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German Christmas markets sparkle in seasonBy ALEXIS KUNSAK, Associated Press Writer Alexis Kunsak, Associated Press Writer Mon Dec 8, 3:10 pm ET

NUREMBERG, Germany – This time of year, the Christmas spirit descends on Germany's cities and towns in the form of wooden stalls laden with pretzels, toys and baked goods of all shapes and sizes.

More than 130 places in Germany host Christmas markets, each one emphasizing regional specialties and flair. The celebrations have developed into an art form, with handcrafted wooden ornaments, elaborate nativity displays and delectable treats that would leave Santa and his reindeer turning up their noses at mere cookies and milk.

The markets are a major tourist attraction, drawing visitors from around the world. But the markets also draw on centuries of Christmas traditions in this country where the Protestant Reformation took root and where the current pope was born, with some customs dating back to the Middle Ages.

Dresden and Nuremberg compete for the oldest and most famous Christmas markets.

Dresden, in Germany's east, boasts the Striezelmarkt, the oldest documented Christmas market in the country, dating to 1434. It is the home of the largest "Christmas pyramid" -- a 45-foot-high wood structure lit with candles that spin the tiers of the decorated pyramid.

The tradition for Christmas wood carving comes from the Erzgebirge, or "Ore mountains," an old mining region south of the city that borders the Czech Republic. Nutcrackers and "smoking men" incense holders were originally created here.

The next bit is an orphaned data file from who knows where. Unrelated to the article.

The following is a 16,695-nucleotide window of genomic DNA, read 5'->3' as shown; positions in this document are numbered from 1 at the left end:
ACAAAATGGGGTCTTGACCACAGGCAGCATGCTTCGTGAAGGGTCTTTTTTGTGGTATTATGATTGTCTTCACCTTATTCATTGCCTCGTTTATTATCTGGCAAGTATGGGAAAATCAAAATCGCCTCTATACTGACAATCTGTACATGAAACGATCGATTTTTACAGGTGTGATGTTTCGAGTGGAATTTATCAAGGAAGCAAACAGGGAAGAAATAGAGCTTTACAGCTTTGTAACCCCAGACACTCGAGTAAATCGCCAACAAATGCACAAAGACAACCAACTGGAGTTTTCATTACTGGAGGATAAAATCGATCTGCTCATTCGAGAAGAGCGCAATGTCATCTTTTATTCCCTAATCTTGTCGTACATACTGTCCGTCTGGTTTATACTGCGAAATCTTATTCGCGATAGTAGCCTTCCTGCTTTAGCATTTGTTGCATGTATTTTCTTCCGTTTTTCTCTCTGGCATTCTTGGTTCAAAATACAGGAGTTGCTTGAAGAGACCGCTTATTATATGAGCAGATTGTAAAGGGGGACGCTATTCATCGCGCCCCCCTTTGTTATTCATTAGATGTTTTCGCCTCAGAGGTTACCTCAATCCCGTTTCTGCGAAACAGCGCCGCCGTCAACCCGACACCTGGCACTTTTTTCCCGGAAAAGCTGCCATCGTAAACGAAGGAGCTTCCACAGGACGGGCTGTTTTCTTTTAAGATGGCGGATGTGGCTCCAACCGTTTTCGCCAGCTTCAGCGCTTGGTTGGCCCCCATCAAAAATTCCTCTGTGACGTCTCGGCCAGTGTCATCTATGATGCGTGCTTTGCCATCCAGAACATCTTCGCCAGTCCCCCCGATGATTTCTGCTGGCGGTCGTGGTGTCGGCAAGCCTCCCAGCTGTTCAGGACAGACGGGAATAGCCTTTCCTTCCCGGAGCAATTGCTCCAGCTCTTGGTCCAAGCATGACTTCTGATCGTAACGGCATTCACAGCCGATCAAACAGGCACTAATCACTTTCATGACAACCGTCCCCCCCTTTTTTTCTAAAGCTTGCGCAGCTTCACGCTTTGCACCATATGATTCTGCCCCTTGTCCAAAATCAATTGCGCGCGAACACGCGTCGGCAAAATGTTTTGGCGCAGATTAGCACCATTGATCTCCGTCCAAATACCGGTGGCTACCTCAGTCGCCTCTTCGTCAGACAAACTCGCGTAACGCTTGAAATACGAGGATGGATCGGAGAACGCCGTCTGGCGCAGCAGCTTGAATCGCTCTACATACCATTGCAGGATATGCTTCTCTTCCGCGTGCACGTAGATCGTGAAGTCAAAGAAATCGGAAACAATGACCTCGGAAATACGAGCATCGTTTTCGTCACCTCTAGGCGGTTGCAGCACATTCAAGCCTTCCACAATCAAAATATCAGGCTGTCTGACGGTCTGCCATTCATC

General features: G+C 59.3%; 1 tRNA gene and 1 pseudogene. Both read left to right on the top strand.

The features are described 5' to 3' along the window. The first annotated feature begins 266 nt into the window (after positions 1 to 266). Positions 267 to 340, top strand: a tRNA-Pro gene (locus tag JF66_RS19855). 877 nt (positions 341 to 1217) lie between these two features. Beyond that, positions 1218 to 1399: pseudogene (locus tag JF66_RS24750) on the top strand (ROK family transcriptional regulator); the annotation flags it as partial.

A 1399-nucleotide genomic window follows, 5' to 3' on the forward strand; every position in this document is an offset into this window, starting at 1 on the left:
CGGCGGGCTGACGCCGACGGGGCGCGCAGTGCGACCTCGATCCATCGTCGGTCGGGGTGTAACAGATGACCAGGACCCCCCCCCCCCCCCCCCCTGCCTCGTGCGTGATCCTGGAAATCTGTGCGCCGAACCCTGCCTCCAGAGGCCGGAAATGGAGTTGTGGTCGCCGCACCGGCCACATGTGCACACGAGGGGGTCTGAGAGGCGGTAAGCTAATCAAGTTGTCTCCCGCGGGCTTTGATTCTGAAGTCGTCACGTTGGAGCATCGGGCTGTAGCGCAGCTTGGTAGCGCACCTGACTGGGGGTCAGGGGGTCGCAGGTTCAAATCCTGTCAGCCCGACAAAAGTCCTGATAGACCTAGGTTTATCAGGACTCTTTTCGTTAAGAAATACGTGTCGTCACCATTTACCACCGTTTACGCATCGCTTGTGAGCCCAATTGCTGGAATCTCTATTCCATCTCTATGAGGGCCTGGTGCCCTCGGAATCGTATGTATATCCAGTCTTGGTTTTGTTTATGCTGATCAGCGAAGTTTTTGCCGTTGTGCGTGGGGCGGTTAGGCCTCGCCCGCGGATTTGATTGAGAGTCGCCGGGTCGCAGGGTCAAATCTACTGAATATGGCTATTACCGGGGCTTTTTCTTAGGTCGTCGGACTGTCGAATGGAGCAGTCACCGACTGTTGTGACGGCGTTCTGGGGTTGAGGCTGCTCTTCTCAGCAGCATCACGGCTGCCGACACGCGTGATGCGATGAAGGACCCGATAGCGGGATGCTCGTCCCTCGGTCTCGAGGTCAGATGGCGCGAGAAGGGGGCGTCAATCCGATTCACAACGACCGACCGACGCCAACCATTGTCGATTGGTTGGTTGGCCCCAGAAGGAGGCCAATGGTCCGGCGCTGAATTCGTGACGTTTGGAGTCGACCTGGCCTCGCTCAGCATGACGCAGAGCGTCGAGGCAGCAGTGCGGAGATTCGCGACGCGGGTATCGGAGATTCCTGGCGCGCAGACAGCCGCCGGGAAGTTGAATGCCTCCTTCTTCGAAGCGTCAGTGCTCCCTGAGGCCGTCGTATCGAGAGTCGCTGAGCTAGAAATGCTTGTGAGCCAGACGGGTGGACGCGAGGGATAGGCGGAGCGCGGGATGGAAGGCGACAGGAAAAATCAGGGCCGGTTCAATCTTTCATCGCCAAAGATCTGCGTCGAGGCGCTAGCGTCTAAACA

The Stollen Festival is another highlight of the market, with the largest loaf of Christstollen -- a buttery, spiced loaf weighing between 3 and 4 tons -- cut here and served to visitors on Dec. 8.

In Nuremberg in Bavaria, the city's Christkindlmarkt is perhaps the most famous of all the markets, counting some 2 million visitors from Japan, the U.S., China, all over Europe and elsewhere around the world every year.

They come for the Lebkuchen, a spicy gingerbread baked here since 1395 and "3 in a Weggla," which are tiny Nuremberg wursts, served three little sausages abreast in a bun with spicy mustard. The Christkind, an angelic or fairy-like character, is the symbol of the market, and a woman with golden hair and a crown opens the market each year with her Christmas proclamation and hears the Christmas gift wishes of the children.

In Frankfurt am Main's historical center, the Dom Roemer transforms from its post- World War II reconstruction of history into a wonderland of carousel music, bundled groups of people laughing around cauldrons of hot spiced wine called Gluehwein, and thick clusters of gingerbread hearts laden with hardened frosting.

In Aachen, bakeries offer their famous Aachener Printen gingerbread and marzipan bread. In Berlin, the 17th-century Charlottenburger Palace is brilliantly illuminated behind the market, and the Jewish Museum hosts a combined Hanukkah-Christmas market with kosher delicacies.

The popularity of the Christmas markets has spread around the world, inspiring copies in Britain, the United States and elsewhere.

The German American Chamber of Commerce was inspired to create a market in Chicago after Nuremberg's Christkindlmarkt, and even has the Nuremberg's former Christkind, Eva Sattler, an original Nuremberger, opening the market with a traditional proclamation.

Marco Geroni, 31, a lawyer from Italy on holiday in Berlin with his family, said they had already visited several Christmas markets.

"I think the markets are very funny," he said. "My mother is going crazy buying things for under the tree."

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If You Go ...